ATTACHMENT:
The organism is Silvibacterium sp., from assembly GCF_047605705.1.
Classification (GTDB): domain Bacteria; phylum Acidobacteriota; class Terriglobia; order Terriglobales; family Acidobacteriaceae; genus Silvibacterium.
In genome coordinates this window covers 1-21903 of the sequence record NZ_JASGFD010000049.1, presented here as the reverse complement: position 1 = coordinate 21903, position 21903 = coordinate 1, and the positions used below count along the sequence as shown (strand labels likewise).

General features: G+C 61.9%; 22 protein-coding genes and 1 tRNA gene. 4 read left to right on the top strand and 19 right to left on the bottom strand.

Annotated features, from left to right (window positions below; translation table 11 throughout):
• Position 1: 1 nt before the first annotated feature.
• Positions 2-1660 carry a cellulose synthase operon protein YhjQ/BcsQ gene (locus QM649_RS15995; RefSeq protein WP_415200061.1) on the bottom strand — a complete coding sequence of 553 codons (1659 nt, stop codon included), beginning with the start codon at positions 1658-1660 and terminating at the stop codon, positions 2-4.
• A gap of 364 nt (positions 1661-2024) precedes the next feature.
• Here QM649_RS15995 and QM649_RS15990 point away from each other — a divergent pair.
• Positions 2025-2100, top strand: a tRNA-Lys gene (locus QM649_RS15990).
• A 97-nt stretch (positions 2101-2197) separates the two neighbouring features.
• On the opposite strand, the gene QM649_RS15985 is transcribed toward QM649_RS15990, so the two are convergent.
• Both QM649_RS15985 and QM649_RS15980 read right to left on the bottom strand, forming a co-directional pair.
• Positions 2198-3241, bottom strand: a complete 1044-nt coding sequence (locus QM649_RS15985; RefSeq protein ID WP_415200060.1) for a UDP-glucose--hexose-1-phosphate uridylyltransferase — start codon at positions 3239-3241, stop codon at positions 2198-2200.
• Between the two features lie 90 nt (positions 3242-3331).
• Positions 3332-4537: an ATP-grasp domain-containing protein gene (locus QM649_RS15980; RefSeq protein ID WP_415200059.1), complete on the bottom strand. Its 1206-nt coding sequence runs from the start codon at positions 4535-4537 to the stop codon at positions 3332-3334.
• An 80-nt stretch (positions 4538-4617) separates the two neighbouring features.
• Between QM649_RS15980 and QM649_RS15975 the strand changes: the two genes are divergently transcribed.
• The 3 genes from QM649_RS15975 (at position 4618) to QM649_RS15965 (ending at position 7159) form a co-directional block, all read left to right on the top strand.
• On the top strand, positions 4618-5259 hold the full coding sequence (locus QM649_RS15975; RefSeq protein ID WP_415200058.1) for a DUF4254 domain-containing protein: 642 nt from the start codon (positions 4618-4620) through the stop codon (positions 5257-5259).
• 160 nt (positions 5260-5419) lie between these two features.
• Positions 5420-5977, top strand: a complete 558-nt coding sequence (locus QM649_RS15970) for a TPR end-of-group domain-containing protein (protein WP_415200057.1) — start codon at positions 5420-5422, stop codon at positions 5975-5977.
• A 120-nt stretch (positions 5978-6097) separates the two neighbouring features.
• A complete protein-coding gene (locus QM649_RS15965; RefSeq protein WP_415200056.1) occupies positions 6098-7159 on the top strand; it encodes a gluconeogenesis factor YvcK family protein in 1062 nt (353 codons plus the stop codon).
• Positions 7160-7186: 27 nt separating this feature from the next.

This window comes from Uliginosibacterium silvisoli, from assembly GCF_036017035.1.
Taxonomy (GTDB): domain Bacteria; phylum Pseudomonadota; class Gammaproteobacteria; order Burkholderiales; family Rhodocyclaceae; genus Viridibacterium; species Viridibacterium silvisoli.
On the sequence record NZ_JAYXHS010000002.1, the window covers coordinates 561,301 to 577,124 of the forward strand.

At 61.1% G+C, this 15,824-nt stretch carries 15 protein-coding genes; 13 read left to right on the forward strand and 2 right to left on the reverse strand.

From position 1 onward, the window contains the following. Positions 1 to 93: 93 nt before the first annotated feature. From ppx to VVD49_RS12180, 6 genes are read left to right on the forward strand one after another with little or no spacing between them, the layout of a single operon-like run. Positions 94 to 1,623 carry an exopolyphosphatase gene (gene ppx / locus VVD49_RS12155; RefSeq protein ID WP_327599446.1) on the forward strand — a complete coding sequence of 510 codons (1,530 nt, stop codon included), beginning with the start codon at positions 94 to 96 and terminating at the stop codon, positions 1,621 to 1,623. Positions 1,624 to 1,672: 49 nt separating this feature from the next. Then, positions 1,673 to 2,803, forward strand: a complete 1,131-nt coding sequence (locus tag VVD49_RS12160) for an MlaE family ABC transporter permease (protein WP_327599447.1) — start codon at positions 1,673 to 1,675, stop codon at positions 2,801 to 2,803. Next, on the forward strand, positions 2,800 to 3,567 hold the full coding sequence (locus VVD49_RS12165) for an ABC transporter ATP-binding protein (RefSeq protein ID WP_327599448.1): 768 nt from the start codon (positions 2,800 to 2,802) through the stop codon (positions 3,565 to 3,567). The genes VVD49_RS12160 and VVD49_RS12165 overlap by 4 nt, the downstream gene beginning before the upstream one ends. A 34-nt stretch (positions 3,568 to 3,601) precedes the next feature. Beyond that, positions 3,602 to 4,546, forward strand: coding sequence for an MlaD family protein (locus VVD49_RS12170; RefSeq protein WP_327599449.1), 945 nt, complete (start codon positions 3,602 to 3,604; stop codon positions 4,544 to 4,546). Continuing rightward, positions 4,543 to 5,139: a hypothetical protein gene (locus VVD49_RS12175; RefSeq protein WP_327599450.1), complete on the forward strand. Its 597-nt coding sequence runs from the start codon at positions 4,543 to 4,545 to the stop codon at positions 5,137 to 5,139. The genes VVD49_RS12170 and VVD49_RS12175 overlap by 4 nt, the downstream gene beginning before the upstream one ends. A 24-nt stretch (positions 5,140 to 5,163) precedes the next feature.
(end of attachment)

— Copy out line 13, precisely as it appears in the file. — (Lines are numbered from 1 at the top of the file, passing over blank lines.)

• Both QM649_RS15985 and QM649_RS15980 read right to left on the bottom strand, forming a co-directional pair.